Nothing is original. Steal from anywhere that resonates with inspiration or fuels your imagination. Devour old films, new films, music, books, paintings, photographs, poems, dreams, random conversations. Architecture, bridges, street signs, trees, clouds, bodies of water, light and shadows. Select only things to steal from that speak directly to your soul. If you do this, your work (and theft) will be authentic. Authenticity is invaluable. Originality is non-existent. And don’t bother concealing your thievery — celebrate it if you feel like it. In any case, always remember what Jean-Luc Godard said, ‘It’s not where you take things from. It’s where you take them to.’
New Horizons Flies By Neptune Exactly 25 Years After Voyager 2
In what NASA is calling a “cosmic coincidence” the New Horizons probe makes its flyby of Neptune on the 25th anniversary of Voyager 2’s Neptune encounter. On August 25, 1989, Voyager 2 made its closest flyby of Neptune, making it the first spacecraft to study the planet. During Voyager 2’s flyby, it discovered a massive anticyclonic storm system called the Great Dark Spot, similar to Jupiter’s Great Red Spot.
Today, NASA’s New Horizons probe is embarking on an equally exciting journey to another world never before visited by a spacecraft. When the spacecraft arrives on July 14, 2015, it will provide the first detailed images of Pluto. The dwarf planet is so distant from us that even images captured by the Hubble Space Telescope appear blurry.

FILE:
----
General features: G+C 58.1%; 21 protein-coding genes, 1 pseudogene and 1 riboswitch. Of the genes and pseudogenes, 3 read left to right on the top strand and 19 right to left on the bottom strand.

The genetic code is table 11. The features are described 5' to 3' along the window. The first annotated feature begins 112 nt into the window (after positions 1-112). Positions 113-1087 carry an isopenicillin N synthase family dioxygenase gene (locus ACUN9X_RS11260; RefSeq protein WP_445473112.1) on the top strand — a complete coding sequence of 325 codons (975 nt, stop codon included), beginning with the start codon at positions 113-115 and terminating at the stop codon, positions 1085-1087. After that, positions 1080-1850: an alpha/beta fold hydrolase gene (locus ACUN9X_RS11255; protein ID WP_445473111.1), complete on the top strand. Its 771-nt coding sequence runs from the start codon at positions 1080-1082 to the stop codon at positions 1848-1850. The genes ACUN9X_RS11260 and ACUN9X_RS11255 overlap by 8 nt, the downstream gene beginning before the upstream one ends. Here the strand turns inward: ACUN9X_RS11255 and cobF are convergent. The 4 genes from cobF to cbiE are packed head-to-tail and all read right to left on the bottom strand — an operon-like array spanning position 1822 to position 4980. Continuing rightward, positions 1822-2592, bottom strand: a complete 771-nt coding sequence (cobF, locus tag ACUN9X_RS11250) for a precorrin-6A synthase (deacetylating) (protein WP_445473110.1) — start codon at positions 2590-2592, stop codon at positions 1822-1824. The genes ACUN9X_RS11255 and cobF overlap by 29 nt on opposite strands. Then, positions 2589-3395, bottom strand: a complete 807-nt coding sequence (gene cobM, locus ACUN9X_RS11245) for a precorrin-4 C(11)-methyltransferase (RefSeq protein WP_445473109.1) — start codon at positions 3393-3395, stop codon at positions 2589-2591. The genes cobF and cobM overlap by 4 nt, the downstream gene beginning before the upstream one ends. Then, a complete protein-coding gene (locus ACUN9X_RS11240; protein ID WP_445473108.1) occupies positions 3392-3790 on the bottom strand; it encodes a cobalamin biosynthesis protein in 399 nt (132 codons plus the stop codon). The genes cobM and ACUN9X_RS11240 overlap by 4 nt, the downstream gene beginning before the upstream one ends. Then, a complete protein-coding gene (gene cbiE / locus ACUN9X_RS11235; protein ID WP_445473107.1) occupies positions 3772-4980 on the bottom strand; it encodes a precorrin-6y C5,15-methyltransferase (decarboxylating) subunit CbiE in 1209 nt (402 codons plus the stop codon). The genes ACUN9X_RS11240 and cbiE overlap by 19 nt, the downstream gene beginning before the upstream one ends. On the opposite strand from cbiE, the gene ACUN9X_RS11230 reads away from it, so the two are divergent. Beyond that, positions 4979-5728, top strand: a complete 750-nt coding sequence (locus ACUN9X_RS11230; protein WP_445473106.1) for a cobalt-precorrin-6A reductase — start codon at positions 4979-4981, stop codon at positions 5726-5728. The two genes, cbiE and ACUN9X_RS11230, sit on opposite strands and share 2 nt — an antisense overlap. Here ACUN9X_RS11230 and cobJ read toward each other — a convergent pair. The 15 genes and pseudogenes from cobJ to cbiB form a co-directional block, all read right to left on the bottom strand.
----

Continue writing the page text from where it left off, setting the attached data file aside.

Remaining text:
Read more about the New Horizons mission and Voyager 2’s flyby of Neptune here: http://www.nasa.gov/press/2014/august/nasa-s-new-horizons-spacecraft-crosses-neptune-orbit-en-route-to-historic-pluto/index.htm
I’ve spent the last few weeks writing a script I’ve been dreading for years.
The story of the Passenger Pigeon is a terrifying omen, a nightmarish slow-motion car accident unraveling in front of our eyes. Hindsight is so clear with this issue that it seems nauseatingly preventable - I say this from my position a hundred years in the future. But the reality of this story is that because of human impact, interference, over-hunting and trapshooting, within the span of 4 decades the population of these birds diminished from a booming 3.7 billion individuals to near extinction. They were shot, netted, poisoned, smoked out, burned up, prodded, intoxicated, left to starve, and otherwise eradicated in every sense of the word. It’s a tough reality to face.
We’ll be uploading this video in a few weeks, but I wanted to give you all a heads up to check out this book by Joel Greenberg; A Feathered River Across the Sky was my primary source of information for our upcoming episode. The amount of care and attention to detail Greenberg gave in writing this work is tangible; I had to set it down on more than one occasion to catch my breath and clear my head. The toughest part of reading the book is realizing we are still doing this today, but our excess is no longer isolated to one charismatic species.
It’s time we wake up.